Last week, the Health Secretary announced a clampdown on “gagging clauses” in NHS compromise agreements and has encouraged a move towards agreements which protect individuals who ‘blow the whistle’ post-employment.
The relevant legal principles behind this move apply to all employers.
Earlier this year Mr Walker, a former NHS Chief, broke his silence and told the BBC how he had no choice but to sign an agreement containing a confidentiality clause when he left the NHS in April 2011. Whilst such confidentiality clauses are not uncommon, particularly where employees have had access to personal or sensitive information, this particular clause prevented Mr Walker from disclosing his concerns over patient safety at the Trust. The hospital which Mr Walker worked at is now one of 14 hospitals being investigated for high death rates.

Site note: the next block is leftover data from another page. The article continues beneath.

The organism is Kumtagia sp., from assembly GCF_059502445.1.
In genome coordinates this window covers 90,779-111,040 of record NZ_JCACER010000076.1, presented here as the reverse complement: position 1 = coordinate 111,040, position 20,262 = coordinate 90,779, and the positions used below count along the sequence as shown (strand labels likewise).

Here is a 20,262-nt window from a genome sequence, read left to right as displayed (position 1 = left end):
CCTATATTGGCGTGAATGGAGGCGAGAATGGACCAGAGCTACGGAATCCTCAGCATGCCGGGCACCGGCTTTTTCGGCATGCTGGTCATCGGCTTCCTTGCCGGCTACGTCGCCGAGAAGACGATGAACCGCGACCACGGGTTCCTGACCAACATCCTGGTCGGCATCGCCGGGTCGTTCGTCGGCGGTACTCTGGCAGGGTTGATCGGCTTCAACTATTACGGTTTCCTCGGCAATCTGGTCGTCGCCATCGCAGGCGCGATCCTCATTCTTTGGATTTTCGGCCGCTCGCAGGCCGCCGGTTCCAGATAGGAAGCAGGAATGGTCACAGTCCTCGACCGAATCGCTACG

No compromise agreements which restrict departing staff from speaking out will be now approved by the Department of Health. Our view is that, in any event, terms of contracts which aim to restrict public interest disclosures or ‘whistle blowing’ are void. Accordingly, to ensure that ‘gagging clauses’ in compromise agreements (or other agreements) are enforceable they should specifically exclude restrictions on public interest disclosures.
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